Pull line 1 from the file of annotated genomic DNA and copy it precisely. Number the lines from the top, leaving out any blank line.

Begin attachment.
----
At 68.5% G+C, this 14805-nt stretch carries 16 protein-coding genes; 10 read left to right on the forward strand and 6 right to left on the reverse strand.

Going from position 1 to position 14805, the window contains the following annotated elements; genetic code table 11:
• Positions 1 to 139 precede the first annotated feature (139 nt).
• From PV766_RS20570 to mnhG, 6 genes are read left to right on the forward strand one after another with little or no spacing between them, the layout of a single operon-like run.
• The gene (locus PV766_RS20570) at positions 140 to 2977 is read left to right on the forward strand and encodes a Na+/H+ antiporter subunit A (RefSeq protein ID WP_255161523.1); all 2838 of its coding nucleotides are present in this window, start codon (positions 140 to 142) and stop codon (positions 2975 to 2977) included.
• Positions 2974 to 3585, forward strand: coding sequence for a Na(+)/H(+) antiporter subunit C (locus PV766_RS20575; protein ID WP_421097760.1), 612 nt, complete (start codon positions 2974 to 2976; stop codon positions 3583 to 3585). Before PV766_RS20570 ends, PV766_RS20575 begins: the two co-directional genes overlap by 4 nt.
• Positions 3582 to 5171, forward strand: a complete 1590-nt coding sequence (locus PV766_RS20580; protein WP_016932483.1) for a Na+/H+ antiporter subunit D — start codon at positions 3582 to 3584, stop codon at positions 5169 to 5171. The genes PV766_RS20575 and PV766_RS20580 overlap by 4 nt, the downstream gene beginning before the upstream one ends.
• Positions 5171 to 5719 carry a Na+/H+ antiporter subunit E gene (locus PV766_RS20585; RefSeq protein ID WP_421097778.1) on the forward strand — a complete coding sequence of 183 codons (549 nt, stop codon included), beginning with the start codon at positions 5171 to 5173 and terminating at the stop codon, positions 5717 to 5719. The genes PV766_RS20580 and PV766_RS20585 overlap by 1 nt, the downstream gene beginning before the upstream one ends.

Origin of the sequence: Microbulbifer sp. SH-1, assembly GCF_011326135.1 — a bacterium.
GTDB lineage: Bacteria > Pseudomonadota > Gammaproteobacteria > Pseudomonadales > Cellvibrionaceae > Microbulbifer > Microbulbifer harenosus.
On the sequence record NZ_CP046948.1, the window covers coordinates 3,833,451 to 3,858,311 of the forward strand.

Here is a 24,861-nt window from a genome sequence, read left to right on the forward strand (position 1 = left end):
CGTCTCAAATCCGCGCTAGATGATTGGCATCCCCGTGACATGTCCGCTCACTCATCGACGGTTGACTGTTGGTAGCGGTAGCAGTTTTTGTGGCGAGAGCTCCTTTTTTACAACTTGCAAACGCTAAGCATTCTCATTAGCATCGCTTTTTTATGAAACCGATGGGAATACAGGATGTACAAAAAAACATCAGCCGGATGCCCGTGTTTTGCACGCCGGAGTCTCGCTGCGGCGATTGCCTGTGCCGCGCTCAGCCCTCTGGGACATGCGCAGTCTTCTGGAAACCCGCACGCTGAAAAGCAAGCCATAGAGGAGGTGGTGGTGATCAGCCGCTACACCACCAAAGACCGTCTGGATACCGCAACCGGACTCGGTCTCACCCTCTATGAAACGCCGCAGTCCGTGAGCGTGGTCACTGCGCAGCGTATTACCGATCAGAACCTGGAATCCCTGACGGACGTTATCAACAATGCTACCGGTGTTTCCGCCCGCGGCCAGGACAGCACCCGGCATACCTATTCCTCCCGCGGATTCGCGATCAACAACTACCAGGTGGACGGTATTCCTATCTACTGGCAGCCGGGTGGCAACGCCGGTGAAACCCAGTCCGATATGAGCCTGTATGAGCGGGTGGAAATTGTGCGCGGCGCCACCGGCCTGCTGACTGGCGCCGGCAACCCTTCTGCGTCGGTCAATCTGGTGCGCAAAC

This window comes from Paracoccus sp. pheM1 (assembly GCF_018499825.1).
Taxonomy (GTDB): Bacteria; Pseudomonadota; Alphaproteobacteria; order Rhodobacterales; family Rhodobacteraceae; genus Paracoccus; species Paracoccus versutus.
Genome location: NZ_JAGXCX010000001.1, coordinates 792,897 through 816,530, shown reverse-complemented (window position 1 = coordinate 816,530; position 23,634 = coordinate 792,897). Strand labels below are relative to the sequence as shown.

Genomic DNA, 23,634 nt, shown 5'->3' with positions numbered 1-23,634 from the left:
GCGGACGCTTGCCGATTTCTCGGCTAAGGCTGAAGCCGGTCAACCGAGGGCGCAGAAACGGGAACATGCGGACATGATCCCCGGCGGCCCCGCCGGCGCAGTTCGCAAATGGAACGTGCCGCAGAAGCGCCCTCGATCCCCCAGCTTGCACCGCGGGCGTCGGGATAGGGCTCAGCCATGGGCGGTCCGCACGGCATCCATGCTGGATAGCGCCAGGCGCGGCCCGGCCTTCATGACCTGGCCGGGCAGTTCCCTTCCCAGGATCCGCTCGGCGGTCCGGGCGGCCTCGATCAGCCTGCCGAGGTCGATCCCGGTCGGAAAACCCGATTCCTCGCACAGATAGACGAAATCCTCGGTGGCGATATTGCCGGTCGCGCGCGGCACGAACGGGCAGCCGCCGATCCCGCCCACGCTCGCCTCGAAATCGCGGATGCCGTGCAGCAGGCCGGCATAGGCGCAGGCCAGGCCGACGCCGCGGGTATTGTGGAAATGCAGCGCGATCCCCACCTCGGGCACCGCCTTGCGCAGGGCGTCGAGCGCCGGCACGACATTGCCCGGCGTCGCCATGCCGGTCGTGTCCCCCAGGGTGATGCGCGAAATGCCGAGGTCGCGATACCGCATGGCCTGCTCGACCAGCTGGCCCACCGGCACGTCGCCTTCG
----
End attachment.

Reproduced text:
At 68.5% G+C, this 14805-nt stretch carries 16 protein-coding genes; 10 read left to right on the forward strand and 6 right to left on the reverse strand.